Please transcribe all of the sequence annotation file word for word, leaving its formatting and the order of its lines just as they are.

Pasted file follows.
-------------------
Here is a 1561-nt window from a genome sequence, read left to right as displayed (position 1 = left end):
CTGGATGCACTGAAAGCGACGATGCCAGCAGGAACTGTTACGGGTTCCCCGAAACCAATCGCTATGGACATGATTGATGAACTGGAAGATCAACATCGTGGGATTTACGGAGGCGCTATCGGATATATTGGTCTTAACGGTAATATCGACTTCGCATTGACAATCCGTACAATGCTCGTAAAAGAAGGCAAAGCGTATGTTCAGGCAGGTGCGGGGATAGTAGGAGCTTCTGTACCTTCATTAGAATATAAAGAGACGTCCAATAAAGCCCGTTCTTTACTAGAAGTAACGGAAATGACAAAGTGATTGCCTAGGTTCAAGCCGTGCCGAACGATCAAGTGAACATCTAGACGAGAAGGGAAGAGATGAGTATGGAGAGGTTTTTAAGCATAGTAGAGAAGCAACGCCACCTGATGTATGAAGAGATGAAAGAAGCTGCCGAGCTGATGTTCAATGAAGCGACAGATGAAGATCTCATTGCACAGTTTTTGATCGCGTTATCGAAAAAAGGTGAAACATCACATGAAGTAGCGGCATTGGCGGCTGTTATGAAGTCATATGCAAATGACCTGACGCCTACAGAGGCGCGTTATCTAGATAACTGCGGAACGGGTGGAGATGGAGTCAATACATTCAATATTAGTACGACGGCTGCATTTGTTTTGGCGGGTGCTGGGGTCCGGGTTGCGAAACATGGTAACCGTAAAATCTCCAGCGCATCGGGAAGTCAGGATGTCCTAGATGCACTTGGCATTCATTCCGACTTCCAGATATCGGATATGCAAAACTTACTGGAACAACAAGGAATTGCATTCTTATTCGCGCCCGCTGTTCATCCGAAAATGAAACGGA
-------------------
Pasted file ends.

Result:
Here is a 1561-nt window from a genome sequence, read left to right as displayed (position 1 = left end):
CTGGATGCACTGAAAGCGACGATGCCAGCAGGAACTGTTACGGGTTCCCCGAAACCAATCGCTATGGACATGATTGATGAACTGGAAGATCAACATCGTGGGATTTACGGAGGCGCTATCGGATATATTGGTCTTAACGGTAATATCGACTTCGCATTGACAATCCGTACAATGCTCGTAAAAGAAGGCAAAGCGTATGTTCAGGCAGGTGCGGGGATAGTAGGAGCTTCTGTACCTTCATTAGAATATAAAGAGACGTCCAATAAAGCCCGTTCTTTACTAGAAGTAACGGAAATGACAAAGTGATTGCCTAGGTTCAAGCCGTGCCGAACGATCAAGTGAACATCTAGACGAGAAGGGAAGAGATGAGTATGGAGAGGTTTTTAAGCATAGTAGAGAAGCAACGCCACCTGATGTATGAAGAGATGAAAGAAGCTGCCGAGCTGATGTTCAATGAAGCGACAGATGAAGATCTCATTGCACAGTTTTTGATCGCGTTATCGAAAAAAGGTGAAACATCACATGAAGTAGCGGCATTGGCGGCTGTTATGAAGTCATATGCAAATGACCTGACGCCTACAGAGGCGCGTTATCTAGATAACTGCGGAACGGGTGGAGATGGAGTCAATACATTCAATATTAGTACGACGGCTGCATTTGTTTTGGCGGGTGCTGGGGTCCGGGTTGCGAAACATGGTAACCGTAAAATCTCCAGCGCATCGGGAAGTCAGGATGTCCTAGATGCACTTGGCATTCATTCCGACTTCCAGATATCGGATATGCAAAACTTACTGGAACAACAAGGAATTGCATTCTTATTCGCGCCCGCTGTTCATCCGAAAATGAAACGGA